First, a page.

The City of Richmond, VA released a Consolidated Action Annual Plan for the fiscal year of 2011-2012. The writing of the Plan is attributed to the Department of Economic and Community Development as well as the Division of Neighborhood Revitalization. The plan discusses many aspects of community development and revitalization however the focus of this paper will be on citizen participation, the role of non-profits, and public housing.
The entire plan lays out the housing, economic, and community initiatives that the city plans to undertake or continue during the year. The Executive Summary states that, “As in previous planning years, the City continues to embark on its community development efforts in partnership with our departmental agencies, local non-profits and local and state quasi-governmental organizations.” (Plan pg. 1.) The city lists over a dozen non-profits and around 5 governmental/city agencies that they intend to work with to carry out the Consolidated Plan. Richmond entered into public-private partnerships prior to the publishing of this plan and intends to continue to use those partnerships to bridge the gap between citizens’ needs for assistance and the city’s budget.
In Chapter 3 of Arena’s Driven from New Orleans, Arena points to the non-profits who acted as guides to the St. Thomas development as to blame its eventual fall. His argument is that non-profits took away the residents’ main power of political mobilization and agitation by advising them to work with developers. The non-profits viewed privatization as inevitable, so they encouraged residents to get on board and work with the developers with the hope that they might get some of their needs met by being cooperative. The process of privatization of public services also lets the government off the hook for services that it is responsible for providing. This makes the privatization of public services via the public-private partnerships discussed by the Consolidated Plan for Richmond, VA a major weakness of the plan.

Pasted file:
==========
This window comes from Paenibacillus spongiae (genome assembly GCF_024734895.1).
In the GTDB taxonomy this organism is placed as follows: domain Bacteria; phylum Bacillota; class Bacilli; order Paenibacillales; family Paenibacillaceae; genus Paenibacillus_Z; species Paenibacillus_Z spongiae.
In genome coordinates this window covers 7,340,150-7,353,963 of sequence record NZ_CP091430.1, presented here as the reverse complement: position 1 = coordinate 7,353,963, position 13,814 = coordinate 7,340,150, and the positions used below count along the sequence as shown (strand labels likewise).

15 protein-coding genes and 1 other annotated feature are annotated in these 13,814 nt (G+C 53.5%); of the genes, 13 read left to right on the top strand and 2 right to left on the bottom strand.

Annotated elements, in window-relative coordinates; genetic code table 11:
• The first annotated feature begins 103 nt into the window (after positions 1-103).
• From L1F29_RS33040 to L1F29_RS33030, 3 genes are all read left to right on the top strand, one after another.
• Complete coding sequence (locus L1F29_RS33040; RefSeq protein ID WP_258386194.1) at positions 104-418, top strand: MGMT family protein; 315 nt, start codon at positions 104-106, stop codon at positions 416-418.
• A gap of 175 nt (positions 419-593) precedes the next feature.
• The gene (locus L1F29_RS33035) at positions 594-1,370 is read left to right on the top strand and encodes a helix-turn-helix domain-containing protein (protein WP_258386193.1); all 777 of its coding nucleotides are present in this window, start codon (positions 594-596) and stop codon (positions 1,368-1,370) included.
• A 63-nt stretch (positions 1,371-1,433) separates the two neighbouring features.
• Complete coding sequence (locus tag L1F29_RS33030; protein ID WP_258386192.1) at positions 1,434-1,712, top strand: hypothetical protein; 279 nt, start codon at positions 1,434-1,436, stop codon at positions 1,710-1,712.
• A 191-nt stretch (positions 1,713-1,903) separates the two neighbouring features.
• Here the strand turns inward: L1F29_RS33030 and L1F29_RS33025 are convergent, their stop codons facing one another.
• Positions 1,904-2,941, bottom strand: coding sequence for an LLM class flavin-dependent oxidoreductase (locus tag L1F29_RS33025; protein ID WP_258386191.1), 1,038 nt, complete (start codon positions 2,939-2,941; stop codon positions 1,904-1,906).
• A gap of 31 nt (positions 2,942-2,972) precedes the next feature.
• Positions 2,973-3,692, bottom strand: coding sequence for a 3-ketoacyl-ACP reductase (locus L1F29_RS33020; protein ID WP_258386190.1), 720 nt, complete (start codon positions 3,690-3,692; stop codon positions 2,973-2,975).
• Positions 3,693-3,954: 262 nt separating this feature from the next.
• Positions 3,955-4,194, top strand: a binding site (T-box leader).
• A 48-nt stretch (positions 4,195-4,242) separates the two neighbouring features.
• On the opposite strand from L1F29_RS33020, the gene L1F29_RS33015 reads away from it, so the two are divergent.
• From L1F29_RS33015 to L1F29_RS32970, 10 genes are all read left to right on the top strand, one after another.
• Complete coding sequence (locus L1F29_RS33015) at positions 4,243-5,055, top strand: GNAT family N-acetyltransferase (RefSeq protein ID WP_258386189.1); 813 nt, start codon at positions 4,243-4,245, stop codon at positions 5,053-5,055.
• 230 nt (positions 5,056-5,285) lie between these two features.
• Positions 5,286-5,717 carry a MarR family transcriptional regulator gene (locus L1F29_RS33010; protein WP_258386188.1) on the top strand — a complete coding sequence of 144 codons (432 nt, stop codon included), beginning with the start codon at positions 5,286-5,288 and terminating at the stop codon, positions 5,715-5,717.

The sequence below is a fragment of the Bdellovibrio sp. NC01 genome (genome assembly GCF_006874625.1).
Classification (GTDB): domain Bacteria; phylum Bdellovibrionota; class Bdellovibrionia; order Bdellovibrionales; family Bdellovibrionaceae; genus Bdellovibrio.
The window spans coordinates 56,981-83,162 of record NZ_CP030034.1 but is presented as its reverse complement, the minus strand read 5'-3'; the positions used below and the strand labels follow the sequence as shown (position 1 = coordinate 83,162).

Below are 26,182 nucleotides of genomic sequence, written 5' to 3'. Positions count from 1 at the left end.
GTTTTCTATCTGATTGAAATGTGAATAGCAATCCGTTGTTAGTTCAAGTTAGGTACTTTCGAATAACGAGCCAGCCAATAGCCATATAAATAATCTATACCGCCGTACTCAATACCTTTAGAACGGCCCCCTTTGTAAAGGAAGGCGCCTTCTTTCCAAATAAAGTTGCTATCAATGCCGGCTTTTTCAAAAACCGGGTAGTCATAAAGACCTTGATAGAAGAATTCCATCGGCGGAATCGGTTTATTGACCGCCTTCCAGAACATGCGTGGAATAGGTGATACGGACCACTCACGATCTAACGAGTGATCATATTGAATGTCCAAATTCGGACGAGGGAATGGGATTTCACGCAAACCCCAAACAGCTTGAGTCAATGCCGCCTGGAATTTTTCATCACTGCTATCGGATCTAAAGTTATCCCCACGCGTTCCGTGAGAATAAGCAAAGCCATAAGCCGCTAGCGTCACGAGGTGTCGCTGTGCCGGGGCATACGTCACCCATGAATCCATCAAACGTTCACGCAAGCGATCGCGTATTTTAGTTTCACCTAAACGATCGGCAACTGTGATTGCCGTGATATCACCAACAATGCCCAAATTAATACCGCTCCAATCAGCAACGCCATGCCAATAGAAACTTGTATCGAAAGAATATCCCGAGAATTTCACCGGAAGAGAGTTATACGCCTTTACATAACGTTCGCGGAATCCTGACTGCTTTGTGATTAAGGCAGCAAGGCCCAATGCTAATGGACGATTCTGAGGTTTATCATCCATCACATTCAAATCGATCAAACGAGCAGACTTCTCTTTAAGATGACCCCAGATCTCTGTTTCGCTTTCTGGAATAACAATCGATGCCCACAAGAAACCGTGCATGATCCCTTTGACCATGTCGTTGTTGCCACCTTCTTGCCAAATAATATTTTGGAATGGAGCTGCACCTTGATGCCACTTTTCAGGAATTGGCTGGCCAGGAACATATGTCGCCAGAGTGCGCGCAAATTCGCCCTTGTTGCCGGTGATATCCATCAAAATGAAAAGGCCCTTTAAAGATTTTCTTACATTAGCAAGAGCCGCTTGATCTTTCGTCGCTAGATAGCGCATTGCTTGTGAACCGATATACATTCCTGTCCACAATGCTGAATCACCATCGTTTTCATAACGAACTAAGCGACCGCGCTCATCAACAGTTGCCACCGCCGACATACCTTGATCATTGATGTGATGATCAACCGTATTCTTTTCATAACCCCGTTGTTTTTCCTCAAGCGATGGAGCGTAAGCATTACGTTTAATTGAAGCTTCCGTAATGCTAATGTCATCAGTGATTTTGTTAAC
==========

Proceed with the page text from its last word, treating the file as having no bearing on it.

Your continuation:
The citizen participation section indicates the following responsibilities of the city regarding citizen participation: “1. Provide a summary of the citizen participation process. 2. Provide a summary of citizen comments or views on the plan. 3. Provide a summary of efforts made to broaden public participation in the development of the consolidated plan, including outreach to minorities and non-English speaking persons, as well as persons with disabilities. 4. Provide a written explanation of comments not accepted and the reasons why these comments were not accepted.” (Plan pg. 12-13.) One of the themes in Driven from New Orleans is the importance of citizen participation, if not control, of community development. The residents of St. Thomas and the surrounding area developed STICC (Arena pg. 60-64) in order to oversee the social services being offered to them. STICC represents a form of citizen participation by citizens that the local government has excluded from the processes of development. The specific outreach to minorities is a positive in these responsibilities however there are not many opportunities for any citizens to be involved in the drafting of the Plan. Only two public hearings were held for citizens to share their opinions (Plan pg. 13) and there is no evidence that citizens had any opportunity for formal participation or leadership within the Department of Economic and Community development—another weakness of the Plan in terms of inclusion of citizens in the planning process.